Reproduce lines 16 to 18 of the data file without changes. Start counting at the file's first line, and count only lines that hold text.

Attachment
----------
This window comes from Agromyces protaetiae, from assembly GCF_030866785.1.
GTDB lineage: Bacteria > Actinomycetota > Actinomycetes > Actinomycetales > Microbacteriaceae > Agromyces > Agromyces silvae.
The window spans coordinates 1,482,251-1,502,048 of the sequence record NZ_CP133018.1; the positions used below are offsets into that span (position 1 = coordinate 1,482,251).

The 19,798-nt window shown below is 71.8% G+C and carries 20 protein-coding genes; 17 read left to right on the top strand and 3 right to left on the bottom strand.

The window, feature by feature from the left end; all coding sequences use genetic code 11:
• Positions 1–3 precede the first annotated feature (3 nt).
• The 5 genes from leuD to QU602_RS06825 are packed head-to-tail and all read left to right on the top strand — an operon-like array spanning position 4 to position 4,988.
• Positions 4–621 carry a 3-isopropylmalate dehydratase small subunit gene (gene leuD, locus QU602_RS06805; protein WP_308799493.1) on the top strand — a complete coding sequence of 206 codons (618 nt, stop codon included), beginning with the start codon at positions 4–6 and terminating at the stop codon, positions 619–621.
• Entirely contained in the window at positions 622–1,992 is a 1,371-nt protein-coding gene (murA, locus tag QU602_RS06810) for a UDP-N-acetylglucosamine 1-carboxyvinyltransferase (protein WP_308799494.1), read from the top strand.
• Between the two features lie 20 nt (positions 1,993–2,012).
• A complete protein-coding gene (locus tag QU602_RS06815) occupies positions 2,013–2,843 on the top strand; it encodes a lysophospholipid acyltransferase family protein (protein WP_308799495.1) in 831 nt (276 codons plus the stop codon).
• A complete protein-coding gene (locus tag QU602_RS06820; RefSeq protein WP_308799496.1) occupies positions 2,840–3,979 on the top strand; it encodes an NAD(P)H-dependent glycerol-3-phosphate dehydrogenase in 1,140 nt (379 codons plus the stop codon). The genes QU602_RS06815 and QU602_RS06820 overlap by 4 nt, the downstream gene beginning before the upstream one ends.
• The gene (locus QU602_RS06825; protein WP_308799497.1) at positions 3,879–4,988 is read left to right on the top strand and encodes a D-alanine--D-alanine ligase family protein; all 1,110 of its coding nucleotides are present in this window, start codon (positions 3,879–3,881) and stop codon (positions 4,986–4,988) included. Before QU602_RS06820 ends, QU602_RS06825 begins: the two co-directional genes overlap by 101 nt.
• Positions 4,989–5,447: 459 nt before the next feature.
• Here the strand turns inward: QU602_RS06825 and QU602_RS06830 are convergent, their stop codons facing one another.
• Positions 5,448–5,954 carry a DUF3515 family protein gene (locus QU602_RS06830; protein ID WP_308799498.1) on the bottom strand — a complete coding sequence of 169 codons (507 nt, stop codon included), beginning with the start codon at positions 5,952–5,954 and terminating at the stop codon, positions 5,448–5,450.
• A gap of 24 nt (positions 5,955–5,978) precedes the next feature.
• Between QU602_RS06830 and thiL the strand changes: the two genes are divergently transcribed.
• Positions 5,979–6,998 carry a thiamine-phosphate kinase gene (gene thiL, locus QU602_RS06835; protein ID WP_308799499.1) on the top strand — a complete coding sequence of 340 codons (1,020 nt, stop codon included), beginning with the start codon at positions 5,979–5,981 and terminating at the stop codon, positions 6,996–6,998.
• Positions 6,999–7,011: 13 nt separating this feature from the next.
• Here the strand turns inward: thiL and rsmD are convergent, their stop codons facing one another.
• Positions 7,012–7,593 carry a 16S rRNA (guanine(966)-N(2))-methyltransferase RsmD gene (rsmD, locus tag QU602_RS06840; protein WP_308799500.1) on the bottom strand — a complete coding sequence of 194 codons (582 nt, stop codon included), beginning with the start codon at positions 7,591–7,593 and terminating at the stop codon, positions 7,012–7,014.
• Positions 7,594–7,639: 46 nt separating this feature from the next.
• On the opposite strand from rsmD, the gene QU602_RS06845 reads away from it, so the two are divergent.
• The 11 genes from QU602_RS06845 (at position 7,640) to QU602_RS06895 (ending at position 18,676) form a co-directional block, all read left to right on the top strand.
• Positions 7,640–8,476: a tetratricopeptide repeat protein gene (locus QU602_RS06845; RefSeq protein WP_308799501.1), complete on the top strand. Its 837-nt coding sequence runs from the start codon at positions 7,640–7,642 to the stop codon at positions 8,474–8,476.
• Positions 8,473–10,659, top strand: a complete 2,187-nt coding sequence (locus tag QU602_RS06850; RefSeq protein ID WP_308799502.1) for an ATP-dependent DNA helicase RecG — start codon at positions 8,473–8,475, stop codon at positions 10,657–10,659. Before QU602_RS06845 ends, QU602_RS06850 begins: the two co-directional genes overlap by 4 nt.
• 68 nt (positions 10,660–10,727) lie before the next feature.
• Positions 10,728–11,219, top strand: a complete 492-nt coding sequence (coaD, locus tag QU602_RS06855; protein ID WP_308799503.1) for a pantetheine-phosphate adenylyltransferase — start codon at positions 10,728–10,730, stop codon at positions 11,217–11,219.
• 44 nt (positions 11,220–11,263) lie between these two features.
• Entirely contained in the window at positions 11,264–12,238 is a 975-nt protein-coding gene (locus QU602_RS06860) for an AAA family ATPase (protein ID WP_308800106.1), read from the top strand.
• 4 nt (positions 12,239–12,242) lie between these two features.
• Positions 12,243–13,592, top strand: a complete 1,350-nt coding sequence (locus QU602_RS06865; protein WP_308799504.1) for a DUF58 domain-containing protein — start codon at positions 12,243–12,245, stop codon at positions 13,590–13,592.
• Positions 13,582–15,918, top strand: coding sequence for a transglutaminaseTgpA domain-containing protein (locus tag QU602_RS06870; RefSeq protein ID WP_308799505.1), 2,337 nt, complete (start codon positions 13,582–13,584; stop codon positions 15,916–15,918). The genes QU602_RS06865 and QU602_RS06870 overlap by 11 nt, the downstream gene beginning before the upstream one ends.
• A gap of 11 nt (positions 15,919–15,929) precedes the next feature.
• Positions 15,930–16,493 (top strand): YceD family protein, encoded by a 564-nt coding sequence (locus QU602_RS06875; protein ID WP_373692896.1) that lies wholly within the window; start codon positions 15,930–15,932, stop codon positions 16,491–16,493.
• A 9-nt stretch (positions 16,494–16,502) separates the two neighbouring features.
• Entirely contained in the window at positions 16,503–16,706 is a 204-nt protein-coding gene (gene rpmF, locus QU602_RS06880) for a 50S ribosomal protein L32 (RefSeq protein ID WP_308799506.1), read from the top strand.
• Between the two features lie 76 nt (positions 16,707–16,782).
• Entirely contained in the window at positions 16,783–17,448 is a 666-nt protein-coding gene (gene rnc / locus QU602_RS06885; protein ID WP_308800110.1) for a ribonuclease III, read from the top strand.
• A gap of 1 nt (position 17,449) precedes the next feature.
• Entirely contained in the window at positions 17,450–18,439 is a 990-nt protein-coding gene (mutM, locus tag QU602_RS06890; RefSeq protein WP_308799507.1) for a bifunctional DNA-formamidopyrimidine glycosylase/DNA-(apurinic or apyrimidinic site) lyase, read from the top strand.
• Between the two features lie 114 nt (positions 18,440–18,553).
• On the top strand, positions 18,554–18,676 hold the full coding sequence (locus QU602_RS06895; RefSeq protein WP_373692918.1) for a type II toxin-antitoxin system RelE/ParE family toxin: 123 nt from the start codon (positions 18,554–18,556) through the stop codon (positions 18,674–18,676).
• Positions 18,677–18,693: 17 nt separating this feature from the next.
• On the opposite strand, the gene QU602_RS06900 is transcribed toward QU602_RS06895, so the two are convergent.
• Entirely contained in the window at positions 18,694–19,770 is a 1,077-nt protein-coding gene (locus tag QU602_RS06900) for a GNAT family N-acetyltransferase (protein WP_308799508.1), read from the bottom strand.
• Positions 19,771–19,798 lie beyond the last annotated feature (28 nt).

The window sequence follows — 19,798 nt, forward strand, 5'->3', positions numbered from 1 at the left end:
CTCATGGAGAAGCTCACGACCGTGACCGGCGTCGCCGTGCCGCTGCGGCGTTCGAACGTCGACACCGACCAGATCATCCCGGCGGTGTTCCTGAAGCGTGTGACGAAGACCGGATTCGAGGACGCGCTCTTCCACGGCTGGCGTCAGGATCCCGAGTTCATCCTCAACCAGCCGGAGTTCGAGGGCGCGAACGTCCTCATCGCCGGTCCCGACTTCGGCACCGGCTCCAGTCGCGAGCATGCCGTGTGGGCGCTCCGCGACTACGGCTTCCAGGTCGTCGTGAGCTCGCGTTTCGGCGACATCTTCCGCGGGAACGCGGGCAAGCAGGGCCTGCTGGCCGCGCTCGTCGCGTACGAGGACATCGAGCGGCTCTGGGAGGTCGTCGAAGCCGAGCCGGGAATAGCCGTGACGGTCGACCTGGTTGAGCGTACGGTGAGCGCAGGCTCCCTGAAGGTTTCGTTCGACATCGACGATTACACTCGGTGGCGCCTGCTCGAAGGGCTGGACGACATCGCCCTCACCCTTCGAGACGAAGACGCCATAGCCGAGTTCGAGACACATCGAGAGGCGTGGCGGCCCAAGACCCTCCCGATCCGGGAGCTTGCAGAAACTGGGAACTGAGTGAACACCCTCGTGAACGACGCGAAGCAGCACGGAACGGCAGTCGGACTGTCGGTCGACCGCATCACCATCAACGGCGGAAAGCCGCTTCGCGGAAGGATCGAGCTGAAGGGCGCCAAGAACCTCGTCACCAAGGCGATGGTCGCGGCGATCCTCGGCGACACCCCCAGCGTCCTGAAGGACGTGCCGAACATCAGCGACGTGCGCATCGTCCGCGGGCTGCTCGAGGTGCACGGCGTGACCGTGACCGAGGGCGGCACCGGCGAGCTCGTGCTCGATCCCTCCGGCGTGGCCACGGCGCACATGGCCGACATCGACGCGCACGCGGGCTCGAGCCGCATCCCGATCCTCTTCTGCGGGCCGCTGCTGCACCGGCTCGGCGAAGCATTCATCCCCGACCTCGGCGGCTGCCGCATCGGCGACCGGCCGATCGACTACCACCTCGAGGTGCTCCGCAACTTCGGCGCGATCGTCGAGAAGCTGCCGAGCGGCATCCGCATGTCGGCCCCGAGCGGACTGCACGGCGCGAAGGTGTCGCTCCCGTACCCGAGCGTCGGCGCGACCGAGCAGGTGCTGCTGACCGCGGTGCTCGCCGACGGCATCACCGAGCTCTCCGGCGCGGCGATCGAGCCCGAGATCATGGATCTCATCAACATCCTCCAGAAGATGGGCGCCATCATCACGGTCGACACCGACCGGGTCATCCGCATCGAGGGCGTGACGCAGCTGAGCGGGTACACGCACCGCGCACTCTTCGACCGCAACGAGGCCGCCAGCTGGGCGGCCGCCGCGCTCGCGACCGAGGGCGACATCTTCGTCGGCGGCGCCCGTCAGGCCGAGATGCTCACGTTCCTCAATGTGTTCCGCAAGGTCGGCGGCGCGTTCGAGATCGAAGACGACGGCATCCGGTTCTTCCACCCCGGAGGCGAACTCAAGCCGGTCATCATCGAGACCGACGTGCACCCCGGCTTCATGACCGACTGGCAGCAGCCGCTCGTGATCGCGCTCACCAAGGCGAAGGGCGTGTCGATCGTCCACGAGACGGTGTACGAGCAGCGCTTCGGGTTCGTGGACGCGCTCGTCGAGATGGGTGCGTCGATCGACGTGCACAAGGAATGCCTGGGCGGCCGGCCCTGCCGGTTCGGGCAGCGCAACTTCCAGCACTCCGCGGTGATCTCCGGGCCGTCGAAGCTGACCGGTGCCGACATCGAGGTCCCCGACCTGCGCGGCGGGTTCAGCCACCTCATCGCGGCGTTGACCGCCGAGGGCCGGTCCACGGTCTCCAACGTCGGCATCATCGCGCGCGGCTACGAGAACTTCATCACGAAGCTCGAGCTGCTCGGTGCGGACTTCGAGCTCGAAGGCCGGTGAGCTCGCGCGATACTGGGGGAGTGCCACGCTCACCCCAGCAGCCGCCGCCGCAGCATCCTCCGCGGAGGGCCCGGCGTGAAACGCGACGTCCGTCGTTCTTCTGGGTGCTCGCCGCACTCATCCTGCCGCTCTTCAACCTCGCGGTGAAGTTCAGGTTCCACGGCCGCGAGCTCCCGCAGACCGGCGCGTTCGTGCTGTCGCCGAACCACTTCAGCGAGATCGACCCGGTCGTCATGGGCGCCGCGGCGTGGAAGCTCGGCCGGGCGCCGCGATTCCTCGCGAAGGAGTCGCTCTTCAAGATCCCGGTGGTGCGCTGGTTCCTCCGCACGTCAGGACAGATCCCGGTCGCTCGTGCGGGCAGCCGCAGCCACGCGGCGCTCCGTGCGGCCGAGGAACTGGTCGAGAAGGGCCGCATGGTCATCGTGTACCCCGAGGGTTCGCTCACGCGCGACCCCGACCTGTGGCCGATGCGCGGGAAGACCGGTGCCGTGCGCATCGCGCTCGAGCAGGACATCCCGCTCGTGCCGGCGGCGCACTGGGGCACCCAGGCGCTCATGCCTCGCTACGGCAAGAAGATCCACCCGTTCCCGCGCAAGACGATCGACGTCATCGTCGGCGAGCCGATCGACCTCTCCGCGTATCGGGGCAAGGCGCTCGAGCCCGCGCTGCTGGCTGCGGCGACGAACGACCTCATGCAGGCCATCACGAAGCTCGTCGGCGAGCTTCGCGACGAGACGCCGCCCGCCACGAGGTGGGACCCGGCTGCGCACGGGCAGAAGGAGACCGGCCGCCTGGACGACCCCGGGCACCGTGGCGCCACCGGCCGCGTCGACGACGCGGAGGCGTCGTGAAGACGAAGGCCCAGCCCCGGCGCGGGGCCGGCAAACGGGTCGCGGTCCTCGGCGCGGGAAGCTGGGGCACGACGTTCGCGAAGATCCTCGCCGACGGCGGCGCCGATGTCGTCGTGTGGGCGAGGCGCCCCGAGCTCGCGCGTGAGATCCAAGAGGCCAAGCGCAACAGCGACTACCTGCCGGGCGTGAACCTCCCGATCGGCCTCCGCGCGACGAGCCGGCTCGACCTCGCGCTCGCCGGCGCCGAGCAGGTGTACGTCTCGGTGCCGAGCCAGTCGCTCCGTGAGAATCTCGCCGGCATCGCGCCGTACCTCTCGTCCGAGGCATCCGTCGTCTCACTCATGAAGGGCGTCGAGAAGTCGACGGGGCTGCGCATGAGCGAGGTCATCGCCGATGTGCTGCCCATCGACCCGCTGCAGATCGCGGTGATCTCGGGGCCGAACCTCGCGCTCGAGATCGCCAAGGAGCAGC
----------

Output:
• Positions 5,448–5,954 carry a DUF3515 family protein gene (locus QU602_RS06830; protein ID WP_308799498.1) on the bottom strand — a complete coding sequence of 169 codons (507 nt, stop codon included), beginning with the start codon at positions 5,952–5,954 and terminating at the stop codon, positions 5,448–5,450.
• A gap of 24 nt (positions 5,955–5,978) precedes the next feature.
• Between QU602_RS06830 and thiL the strand changes: the two genes are divergently transcribed.